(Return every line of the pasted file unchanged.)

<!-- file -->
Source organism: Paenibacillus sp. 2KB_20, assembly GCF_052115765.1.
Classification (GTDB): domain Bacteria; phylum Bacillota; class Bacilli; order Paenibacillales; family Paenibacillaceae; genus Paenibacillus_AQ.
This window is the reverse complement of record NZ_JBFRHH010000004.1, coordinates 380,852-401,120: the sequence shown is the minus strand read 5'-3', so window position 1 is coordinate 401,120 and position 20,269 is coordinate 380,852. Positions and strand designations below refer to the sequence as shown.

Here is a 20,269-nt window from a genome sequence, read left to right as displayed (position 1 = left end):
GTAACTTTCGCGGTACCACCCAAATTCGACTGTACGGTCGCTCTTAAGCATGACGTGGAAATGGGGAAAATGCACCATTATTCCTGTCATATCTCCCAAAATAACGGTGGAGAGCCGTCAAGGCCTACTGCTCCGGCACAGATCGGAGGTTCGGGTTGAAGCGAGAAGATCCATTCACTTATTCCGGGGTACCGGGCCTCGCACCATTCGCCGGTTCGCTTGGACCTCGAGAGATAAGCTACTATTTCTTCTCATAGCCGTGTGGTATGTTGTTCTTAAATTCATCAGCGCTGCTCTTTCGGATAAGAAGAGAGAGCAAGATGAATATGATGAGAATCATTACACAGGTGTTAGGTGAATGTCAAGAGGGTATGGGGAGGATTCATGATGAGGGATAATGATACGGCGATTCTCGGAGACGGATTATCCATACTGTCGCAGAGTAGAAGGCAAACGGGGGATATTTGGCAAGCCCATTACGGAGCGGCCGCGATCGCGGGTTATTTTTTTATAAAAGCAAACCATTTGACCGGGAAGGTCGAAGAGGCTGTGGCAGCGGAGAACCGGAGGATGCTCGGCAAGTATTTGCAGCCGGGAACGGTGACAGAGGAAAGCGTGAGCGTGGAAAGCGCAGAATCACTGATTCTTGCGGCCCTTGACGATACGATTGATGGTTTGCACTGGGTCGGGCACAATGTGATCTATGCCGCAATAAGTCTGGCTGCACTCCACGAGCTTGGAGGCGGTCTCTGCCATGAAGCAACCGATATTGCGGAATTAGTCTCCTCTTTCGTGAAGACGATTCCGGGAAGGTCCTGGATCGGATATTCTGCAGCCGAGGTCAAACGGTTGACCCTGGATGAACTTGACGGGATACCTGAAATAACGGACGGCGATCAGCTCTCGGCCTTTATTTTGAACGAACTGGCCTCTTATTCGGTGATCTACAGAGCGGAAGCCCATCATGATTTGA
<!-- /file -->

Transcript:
Source organism: Paenibacillus sp. 2KB_20, assembly GCF_052115765.1.
Classification (GTDB): domain Bacteria; phylum Bacillota; class Bacilli; order Paenibacillales; family Paenibacillaceae; genus Paenibacillus_AQ.
This window is the reverse complement of record NZ_JBFRHH010000004.1, coordinates 380,852-401,120: the sequence shown is the minus strand read 5'-3', so window position 1 is coordinate 401,120 and position 20,269 is coordinate 380,852. Positions and strand designations below refer to the sequence as shown.

Here is a 20,269-nt window from a genome sequence, read left to right as displayed (position 1 = left end):
GTAACTTTCGCGGTACCACCCAAATTCGACTGTACGGTCGCTCTTAAGCATGACGTGGAAATGGGGAAAATGCACCATTATTCCTGTCATATCTCCCAAAATAACGGTGGAGAGCCGTCAAGGCCTACTGCTCCGGCACAGATCGGAGGTTCGGGTTGAAGCGAGAAGATCCATTCACTTATTCCGGGGTACCGGGCCTCGCACCATTCGCCGGTTCGCTTGGACCTCGAGAGATAAGCTACTATTTCTTCTCATAGCCGTGTGGTATGTTGTTCTTAAATTCATCAGCGCTGCTCTTTCGGATAAGAAGAGAGAGCAAGATGAATATGATGAGAATCATTACACAGGTGTTAGGTGAATGTCAAGAGGGTATGGGGAGGATTCATGATGAGGGATAATGATACGGCGATTCTCGGAGACGGATTATCCATACTGTCGCAGAGTAGAAGGCAAACGGGGGATATTTGGCAAGCCCATTACGGAGCGGCCGCGATCGCGGGTTATTTTTTTATAAAAGCAAACCATTTGACCGGGAAGGTCGAAGAGGCTGTGGCAGCGGAGAACCGGAGGATGCTCGGCAAGTATTTGCAGCCGGGAACGGTGACAGAGGAAAGCGTGAGCGTGGAAAGCGCAGAATCACTGATTCTTGCGGCCCTTGACGATACGATTGATGGTTTGCACTGGGTCGGGCACAATGTGATCTATGCCGCAATAAGTCTGGCTGCACTCCACGAGCTTGGAGGCGGTCTCTGCCATGAAGCAACCGATATTGCGGAATTAGTCTCCTCTTTCGTGAAGACGATTCCGGGAAGGTCCTGGATCGGATATTCTGCAGCCGAGGTCAAACGGTTGACCCTGGATGAACTTGACGGGATACCTGAAATAACGGACGGCGATCAGCTCTCGGCCTTTATTTTGAACGAACTGGCCTCTTATTCGGTGATCTACAGAGCGGAAGCCCATCATGATTTGA